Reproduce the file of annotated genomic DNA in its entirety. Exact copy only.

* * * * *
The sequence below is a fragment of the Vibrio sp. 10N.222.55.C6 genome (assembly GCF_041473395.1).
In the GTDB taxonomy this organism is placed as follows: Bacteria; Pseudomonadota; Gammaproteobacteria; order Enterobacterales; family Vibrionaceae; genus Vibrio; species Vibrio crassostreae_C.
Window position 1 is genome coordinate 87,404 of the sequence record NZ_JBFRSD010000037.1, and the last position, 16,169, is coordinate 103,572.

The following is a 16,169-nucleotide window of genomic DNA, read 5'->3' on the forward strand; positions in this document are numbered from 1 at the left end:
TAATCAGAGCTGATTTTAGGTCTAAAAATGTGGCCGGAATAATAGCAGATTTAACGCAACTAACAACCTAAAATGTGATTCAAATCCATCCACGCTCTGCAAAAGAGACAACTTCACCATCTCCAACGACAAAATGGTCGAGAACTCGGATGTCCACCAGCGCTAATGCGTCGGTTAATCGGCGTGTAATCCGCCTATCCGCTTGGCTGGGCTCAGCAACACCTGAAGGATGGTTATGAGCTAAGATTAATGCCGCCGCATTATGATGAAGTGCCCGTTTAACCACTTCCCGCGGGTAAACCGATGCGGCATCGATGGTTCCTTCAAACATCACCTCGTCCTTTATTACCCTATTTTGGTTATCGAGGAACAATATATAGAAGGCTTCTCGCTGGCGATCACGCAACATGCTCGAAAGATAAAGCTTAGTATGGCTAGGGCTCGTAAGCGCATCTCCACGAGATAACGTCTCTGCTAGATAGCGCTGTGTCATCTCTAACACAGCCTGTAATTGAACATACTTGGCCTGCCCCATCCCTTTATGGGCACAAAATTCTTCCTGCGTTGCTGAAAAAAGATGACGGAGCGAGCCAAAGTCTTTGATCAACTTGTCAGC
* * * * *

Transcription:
The sequence below is a fragment of the Vibrio sp. 10N.222.55.C6 genome (assembly GCF_041473395.1).
In the GTDB taxonomy this organism is placed as follows: Bacteria; Pseudomonadota; Gammaproteobacteria; order Enterobacterales; family Vibrionaceae; genus Vibrio; species Vibrio crassostreae_C.
Window position 1 is genome coordinate 87,404 of the sequence record NZ_JBFRSD010000037.1, and the last position, 16,169, is coordinate 103,572.

The following is a 16,169-nucleotide window of genomic DNA, read 5'->3' on the forward strand; positions in this document are numbered from 1 at the left end:
TAATCAGAGCTGATTTTAGGTCTAAAAATGTGGCCGGAATAATAGCAGATTTAACGCAACTAACAACCTAAAATGTGATTCAAATCCATCCACGCTCTGCAAAAGAGACAACTTCACCATCTCCAACGACAAAATGGTCGAGAACTCGGATGTCCACCAGCGCTAATGCGTCGGTTAATCGGCGTGTAATCCGCCTATCCGCTTGGCTGGGCTCAGCAACACCTGAAGGATGGTTATGAGCTAAGATTAATGCCGCCGCATTATGATGAAGTGCCCGTTTAACCACTTCCCGCGGGTAAACCGATGCGGCATCGATGGTTCCTTCAAACATCACCTCGTCCTTTATTACCCTATTTTGGTTATCGAGGAACAATATATAGAAGGCTTCTCGCTGGCGATCACGCAACATGCTCGAAAGATAAAGCTTAGTATGGCTAGGGCTCGTAAGCGCATCTCCACGAGATAACGTCTCTGCTAGATAGCGCTGTGTCATCTCTAACACAGCCTGTAATTGAACATACTTGGCCTGCCCCATCCCTTTATGGGCACAAAATTCTTCCTGCGTTGCTGAAAAAAGATGACGGAGCGAGCCAAAGTCTTTGATCAACTTGTCAGC